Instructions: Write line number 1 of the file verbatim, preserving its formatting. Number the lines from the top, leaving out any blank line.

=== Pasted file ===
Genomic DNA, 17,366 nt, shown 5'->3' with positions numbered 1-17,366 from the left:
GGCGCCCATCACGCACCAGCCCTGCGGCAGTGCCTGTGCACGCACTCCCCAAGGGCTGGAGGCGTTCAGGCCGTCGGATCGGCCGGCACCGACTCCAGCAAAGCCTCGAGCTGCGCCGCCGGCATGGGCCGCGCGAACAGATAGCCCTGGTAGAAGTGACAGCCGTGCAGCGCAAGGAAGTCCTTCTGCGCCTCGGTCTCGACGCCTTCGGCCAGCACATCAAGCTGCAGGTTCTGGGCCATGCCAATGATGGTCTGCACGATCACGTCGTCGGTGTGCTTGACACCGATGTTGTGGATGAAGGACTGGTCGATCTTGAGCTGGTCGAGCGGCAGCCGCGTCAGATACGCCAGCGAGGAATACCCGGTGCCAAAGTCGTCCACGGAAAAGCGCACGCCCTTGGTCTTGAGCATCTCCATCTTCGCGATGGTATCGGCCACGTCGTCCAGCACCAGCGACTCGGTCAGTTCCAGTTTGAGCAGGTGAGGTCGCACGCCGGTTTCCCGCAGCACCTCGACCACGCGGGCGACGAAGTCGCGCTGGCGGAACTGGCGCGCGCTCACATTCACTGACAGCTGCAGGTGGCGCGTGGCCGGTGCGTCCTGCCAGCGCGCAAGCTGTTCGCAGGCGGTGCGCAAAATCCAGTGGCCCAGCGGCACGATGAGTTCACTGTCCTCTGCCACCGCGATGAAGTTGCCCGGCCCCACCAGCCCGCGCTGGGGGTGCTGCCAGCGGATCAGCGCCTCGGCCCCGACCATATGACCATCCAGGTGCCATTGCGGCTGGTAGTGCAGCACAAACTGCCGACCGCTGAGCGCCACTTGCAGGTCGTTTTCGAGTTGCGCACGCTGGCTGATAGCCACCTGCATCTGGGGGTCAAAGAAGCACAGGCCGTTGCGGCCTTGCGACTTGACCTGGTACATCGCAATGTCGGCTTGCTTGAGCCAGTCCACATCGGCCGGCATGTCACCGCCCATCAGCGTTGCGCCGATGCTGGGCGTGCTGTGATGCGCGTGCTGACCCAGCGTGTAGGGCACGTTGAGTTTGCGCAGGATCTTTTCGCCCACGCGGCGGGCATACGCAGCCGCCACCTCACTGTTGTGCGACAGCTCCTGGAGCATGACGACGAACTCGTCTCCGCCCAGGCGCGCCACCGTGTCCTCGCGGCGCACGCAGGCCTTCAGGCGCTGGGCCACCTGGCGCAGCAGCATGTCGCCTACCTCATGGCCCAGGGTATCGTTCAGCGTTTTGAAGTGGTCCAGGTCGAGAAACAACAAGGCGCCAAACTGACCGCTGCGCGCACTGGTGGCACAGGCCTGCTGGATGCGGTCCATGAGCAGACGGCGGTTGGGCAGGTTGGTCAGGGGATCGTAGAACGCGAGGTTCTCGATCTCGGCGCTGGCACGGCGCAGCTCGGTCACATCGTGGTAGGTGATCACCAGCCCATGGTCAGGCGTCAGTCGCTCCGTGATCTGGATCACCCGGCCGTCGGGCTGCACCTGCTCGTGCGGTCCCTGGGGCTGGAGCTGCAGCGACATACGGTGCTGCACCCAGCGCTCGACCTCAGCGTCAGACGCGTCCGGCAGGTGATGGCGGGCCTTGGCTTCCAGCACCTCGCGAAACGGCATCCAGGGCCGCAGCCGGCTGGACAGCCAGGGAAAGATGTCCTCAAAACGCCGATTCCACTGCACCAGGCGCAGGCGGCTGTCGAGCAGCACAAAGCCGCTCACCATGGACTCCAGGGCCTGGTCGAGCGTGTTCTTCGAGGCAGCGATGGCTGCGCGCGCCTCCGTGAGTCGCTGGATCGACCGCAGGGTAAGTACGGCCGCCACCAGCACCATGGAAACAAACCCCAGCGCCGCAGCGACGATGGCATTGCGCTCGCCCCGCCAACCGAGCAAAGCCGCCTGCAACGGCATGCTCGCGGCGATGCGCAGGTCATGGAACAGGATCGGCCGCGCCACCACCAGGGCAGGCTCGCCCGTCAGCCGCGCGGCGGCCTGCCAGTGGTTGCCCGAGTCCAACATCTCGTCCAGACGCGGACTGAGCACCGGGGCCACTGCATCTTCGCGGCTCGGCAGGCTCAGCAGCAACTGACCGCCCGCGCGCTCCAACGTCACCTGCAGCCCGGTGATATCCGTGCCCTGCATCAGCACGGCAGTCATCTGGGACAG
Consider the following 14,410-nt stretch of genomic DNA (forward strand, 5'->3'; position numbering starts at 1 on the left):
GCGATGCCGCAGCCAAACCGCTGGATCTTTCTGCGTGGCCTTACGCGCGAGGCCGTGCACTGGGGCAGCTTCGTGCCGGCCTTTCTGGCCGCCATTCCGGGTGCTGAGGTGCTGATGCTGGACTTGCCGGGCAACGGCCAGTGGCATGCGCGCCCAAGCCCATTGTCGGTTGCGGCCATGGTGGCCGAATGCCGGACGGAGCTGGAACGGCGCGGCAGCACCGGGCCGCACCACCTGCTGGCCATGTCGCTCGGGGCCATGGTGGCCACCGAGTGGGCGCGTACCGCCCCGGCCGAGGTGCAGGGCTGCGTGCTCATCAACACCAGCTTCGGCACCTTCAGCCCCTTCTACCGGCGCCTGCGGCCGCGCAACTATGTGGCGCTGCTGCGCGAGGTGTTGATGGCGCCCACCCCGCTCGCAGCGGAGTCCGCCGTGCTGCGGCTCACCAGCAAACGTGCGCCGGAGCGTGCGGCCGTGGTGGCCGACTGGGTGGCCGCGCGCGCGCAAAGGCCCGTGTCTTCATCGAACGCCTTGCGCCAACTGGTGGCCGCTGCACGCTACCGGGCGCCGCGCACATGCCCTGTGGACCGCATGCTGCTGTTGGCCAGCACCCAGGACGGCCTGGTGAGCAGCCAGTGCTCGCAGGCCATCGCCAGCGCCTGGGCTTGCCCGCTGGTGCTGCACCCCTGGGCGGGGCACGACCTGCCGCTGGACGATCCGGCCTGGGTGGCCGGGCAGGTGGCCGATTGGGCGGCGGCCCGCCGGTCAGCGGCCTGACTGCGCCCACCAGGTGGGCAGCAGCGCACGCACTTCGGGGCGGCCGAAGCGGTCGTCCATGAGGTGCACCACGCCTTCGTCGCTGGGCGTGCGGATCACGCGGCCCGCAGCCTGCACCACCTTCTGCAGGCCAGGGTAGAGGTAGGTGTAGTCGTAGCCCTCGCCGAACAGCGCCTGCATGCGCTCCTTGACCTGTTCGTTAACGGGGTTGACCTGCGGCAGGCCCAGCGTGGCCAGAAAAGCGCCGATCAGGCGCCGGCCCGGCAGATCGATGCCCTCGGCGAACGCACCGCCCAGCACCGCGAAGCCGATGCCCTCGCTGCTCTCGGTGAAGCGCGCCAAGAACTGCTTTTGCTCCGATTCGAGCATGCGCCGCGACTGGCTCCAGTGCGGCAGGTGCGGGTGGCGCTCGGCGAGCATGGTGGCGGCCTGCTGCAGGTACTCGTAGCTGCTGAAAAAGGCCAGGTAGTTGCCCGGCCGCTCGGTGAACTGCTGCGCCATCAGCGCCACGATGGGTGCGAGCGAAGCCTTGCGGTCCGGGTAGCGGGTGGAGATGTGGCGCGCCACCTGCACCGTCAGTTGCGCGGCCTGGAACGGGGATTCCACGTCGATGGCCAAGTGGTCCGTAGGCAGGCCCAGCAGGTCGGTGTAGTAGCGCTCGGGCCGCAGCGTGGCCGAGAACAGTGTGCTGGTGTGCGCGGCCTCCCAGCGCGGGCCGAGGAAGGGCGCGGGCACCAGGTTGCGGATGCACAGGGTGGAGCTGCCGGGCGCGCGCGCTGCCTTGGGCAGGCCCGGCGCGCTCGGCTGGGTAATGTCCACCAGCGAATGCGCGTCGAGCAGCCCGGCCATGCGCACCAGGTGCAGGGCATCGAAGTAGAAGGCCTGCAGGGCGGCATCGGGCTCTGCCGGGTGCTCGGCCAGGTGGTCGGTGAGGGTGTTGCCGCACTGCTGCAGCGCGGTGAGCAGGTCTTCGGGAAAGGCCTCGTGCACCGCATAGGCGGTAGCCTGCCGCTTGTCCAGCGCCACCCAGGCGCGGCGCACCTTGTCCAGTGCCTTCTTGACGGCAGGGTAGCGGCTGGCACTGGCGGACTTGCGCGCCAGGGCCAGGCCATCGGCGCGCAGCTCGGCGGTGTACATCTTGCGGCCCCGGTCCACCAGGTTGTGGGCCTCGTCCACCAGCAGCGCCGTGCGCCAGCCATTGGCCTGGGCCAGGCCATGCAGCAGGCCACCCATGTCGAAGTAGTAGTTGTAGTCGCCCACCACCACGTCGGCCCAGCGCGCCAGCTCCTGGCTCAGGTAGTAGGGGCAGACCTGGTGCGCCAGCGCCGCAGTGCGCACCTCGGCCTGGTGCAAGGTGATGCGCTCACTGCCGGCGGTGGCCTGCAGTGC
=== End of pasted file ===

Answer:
Genomic DNA, 17,366 nt, shown 5'->3' with positions numbered 1-17,366 from the left: